Wall Street sinks as Trump cancels North Korea summit, targets car imports


FILE PHOTO: Traders work on the floor of the New York Stock Exchange (NYSE) in New York, US, May 21, 2018. (Photo: Reuters)

US stocks tumbled on Thursday after President Donald Trump canceled a planned historic summit with North Korean leader Kim Jong Un, heightening concerns over his latest protectionist move as trade tensions with China simmer.

Trump canceled the June 12 meeting “based on the tremendous anger and open hostility” in Kim’s recent statement, even after North Korea followed through on a pledge to blow up tunnels at its nuclear test site.

The market was already lower earlier, due to a slide in oil prices and worries that Trump ordering a national security probe into car and truck imports could further complicate trade negotiations with China.

The probe, ordered on Wednesday, could lead to new tariffs and China called the move an “abuse” of the national security clauses and said it would defend its interests.

Market participants said the sharp drop after the summit was canceled was a knee-jerk reaction.

“What we are seeing is a little more broad. We are at the mercy of the (Trump) administration, not just on North Korea but on trade with the auto tariffs being announced,” said Liz Ann Sonders, chief investment strategist at Charles Schwab, New York.

“Sure, the summit was seen as a positive and it being called off is, I suppose, a negative. But I think the weakness in the market is broader.”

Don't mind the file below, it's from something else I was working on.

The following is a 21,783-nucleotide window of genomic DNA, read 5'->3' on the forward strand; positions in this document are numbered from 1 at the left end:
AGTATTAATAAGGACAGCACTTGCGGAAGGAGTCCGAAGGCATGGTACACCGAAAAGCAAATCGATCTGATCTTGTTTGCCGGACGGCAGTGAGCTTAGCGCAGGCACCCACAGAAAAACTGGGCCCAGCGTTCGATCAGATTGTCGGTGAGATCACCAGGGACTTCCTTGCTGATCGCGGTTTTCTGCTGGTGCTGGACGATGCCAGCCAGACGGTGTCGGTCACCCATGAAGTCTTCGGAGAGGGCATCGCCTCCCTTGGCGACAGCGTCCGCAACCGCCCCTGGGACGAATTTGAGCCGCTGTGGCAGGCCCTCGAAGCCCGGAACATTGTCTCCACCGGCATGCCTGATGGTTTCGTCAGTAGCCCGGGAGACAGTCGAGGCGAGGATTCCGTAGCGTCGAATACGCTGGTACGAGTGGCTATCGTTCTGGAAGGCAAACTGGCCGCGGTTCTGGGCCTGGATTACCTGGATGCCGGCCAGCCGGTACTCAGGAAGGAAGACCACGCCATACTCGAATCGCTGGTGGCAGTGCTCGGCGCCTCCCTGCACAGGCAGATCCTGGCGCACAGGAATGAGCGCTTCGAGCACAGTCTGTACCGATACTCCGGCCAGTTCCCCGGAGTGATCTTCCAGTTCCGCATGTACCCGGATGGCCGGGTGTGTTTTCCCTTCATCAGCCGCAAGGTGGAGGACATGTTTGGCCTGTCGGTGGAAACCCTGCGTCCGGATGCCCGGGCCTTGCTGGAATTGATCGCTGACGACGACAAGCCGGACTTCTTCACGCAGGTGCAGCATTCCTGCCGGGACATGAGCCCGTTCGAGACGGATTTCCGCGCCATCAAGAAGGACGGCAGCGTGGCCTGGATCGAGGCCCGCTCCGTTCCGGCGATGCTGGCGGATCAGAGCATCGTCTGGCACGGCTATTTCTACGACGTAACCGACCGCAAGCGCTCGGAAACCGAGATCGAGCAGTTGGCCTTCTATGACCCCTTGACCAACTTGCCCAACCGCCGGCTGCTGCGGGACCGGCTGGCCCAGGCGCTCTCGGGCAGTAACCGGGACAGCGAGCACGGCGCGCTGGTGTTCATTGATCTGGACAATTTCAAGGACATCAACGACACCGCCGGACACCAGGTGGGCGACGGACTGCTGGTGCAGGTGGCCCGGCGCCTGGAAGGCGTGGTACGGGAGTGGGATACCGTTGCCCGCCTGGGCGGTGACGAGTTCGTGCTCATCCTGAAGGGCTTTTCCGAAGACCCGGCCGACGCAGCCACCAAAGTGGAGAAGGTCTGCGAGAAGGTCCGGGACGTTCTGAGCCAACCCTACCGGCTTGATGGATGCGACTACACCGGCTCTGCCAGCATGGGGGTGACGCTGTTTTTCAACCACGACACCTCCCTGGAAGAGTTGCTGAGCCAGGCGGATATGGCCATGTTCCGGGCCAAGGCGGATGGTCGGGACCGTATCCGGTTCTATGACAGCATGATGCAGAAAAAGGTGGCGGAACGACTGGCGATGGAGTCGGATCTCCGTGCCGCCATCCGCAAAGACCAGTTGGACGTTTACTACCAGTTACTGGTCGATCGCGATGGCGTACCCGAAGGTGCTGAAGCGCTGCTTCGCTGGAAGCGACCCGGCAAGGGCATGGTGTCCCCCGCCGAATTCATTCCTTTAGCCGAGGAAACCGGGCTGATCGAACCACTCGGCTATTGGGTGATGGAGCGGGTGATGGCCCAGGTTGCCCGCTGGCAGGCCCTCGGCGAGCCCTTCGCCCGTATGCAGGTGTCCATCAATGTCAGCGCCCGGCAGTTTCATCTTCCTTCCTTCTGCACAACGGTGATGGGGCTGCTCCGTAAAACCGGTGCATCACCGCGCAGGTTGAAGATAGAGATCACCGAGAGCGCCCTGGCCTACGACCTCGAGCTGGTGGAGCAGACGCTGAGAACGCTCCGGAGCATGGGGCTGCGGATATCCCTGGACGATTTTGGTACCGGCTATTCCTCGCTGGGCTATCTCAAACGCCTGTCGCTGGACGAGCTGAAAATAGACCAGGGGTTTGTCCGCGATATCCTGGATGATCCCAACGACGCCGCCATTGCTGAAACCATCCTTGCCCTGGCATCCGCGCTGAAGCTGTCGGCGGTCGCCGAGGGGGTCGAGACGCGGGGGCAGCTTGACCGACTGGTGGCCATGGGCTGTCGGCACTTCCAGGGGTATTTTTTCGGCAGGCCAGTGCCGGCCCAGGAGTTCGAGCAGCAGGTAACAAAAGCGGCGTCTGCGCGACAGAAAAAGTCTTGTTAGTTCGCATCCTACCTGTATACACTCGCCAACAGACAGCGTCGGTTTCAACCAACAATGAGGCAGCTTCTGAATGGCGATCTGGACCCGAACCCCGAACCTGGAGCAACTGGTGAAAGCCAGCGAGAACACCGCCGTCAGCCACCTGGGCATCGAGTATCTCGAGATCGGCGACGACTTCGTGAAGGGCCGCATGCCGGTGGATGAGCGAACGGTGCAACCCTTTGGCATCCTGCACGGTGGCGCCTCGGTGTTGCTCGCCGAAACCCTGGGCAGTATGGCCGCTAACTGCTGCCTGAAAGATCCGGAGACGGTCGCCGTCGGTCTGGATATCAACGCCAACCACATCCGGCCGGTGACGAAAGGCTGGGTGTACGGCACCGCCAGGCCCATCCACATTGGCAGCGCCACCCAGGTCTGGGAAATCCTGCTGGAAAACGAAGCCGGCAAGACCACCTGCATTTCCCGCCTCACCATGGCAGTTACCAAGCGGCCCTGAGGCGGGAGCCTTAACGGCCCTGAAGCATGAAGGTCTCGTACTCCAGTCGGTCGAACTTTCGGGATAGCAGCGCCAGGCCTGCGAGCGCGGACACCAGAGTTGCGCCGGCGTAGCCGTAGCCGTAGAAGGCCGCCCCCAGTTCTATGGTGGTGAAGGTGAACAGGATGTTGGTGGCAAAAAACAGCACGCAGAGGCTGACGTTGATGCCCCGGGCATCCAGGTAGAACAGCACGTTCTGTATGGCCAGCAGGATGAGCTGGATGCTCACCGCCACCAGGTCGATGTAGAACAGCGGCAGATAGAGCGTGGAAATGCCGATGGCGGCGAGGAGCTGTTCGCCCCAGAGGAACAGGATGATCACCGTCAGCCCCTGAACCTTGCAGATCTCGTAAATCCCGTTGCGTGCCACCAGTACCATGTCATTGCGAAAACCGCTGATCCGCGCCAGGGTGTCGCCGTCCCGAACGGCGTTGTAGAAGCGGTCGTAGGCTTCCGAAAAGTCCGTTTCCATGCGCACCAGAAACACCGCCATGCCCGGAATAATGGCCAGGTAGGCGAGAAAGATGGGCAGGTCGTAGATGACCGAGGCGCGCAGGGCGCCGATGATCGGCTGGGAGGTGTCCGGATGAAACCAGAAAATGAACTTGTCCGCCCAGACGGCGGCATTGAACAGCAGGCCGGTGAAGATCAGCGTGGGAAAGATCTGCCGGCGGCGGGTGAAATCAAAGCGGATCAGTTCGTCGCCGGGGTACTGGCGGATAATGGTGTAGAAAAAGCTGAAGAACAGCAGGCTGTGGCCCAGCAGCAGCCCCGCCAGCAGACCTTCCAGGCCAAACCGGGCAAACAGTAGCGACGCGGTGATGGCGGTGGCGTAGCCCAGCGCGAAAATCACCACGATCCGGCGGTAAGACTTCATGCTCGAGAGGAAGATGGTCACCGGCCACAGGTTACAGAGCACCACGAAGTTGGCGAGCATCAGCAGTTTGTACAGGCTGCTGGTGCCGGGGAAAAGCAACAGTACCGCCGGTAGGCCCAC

At 11:33 a.m. ET, the Dow Jones Industrial Average .DJI was down 189.15 points, or 0.76 percent, at 24,697.66, the S&P 500 .SPX was down 14.51 points, or 0.53 percent, at 2,718.78 and the Nasdaq Composite .IXIC was down 32.54 points, or 0.44 percent, at 7,393.42.

Eight of the 11 major S&P sectors were in the red, led by the energy sector’s .SPNY 1.8 percent tumble.

Oil prices recorded their largest one-day drop in two weeks, with expectations building that OPEC could wind down an output deal due to concerns about supplies from Venezuela and Iran. 

Financial stocks .SPSY dropped 1.1 percent after the minutes from the Federal Reserve’s latest meeting tempered expectations of faster interest rate hikes.

The technology sector’s .SPLRCT 0.7 percent decline weighed the most.

Ford was up 1.7 percent and General Motors  gained 1.1 percent on the possibility of tariffs on European and Asian car imports. US-listed shares of Fiat fell 1.8 percent.

Best Buy Co tumbled 8.2 percent, the most on the S&P, after the consumer electronics retailer reported a slowdown in quarterly online sales and did not update its full-year financial outlook.

Declining issues outnumbered advancers for a 1.34-to-1 ratio on the NYSE and a 1.58-to-1 ratio on the Nasdaq.

The S&P index recorded 14 new 52-week highs and no new lows, while the Nasdaq recorded 59 new highs and 34 new lows.